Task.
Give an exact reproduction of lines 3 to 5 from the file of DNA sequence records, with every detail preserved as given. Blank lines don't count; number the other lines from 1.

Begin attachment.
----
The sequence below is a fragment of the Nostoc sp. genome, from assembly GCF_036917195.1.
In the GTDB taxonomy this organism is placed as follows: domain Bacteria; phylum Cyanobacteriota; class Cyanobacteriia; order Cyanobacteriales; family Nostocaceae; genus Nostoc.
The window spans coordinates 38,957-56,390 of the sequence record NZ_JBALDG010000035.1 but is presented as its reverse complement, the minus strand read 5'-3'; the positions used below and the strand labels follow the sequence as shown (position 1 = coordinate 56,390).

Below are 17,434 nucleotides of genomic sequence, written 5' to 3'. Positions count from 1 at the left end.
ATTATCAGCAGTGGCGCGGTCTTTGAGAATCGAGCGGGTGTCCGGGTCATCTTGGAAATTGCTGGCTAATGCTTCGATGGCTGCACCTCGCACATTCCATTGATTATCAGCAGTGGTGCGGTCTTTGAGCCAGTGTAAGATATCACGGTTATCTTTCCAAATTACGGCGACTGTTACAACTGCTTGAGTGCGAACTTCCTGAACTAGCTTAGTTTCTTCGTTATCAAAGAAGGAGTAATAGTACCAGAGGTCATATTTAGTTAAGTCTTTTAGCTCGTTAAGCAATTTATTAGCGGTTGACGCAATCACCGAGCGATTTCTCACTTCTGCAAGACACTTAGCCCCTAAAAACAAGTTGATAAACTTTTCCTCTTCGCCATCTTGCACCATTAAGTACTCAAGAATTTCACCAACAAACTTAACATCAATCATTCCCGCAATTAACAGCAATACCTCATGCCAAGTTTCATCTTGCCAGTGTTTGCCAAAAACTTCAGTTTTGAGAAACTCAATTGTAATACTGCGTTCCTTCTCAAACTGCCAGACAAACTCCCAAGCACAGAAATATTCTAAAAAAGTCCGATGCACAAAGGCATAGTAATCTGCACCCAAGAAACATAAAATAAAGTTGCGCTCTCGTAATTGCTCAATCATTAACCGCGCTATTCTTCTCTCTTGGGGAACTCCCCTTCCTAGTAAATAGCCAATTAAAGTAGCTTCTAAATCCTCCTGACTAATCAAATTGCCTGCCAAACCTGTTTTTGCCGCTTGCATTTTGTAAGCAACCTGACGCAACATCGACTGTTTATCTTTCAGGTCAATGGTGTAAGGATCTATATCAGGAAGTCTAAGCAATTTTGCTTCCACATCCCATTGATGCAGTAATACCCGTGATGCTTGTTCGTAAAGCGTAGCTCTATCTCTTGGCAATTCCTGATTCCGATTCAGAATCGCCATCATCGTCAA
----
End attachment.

The window spans coordinates 38,957-56,390 of the sequence record NZ_JBALDG010000035.1 but is presented as its reverse complement, the minus strand read 5'-3'; the positions used below and the strand labels follow the sequence as shown (position 1 = coordinate 56,390).

Below are 17,434 nucleotides of genomic sequence, written 5' to 3'. Positions count from 1 at the left end.
ATTATCAGCAGTGGCGCGGTCTTTGAGAATCGAGCGGGTGTCCGGGTCATCTTGGAAATTGCTGGCTAATGCTTCGATGGCTGCACCTCGCACATTCCATTGATTATCAGCAGTGGTGCGGTCTTTGAGCCAGTGTAAGATATCACGGTTATCTTTCCAAATTACGGCGACTGTTACAACTGCTTGAGTGCGAACTTCCTGAACTAGCTTAGTTTCTTCGTTATCAAAGAAGGAGTAATAGTACCAGAGGTCATATTTAGTTAAGTCTTTTAGCTCGTTAAGCAATTTATTAGCGGTTGACGCAATCACCGAGCGATTTCTCACTTCTGCAAGACACTTAGCCCCTAAAAACAAGTTGATAAACTTTTCCTCTTCGCCATCTTGCACCATTAAGTACTCAAGAATTTCACCAACAAACTTAACATCAATCATTCCCGCAATTAACAGCAATACCTCATGCCAAGTTTCATCTTGCCAGTGTTTGCCAAAAACTTCAGTTTTGAGAAACTCAATTGTAATACTGCGTTCCTTCTCAAACTGCCAGACAAACTCCCAAGCACAGAAATATTCTAAAAAAGTCCGATGCACAAAGGCATAGTAATCTGCACCCAAGAAACATAAAATAAAGTTGCGCTCTCGTAATTGCTCAATCATTAACCGCGCTATTCTTCTCTCTTGGGGAACTCCCCTTCCTAGTAAATAGCCAATTAAAGTAGCTTCTAAATCCTCCTGACTAATCAAATTGCCTGCCAAACCTGTTTTTGCCGCTTGCATTTTGTAAGCAACCTGACGCAACATCGACTGTTTATCTTTCAGGTCAATGGTGTAAGGATCTATATCAGGAAGTCTAAGCAATTTTGCTTCCACATCCCATTGATGCAGTAATACCCGTGATGCTTGTTCGTAAAGCGTAGCTCTATCTCTTGGCAATTCCTGATTCCGATTCAGAATCGCCATCATCGTCAA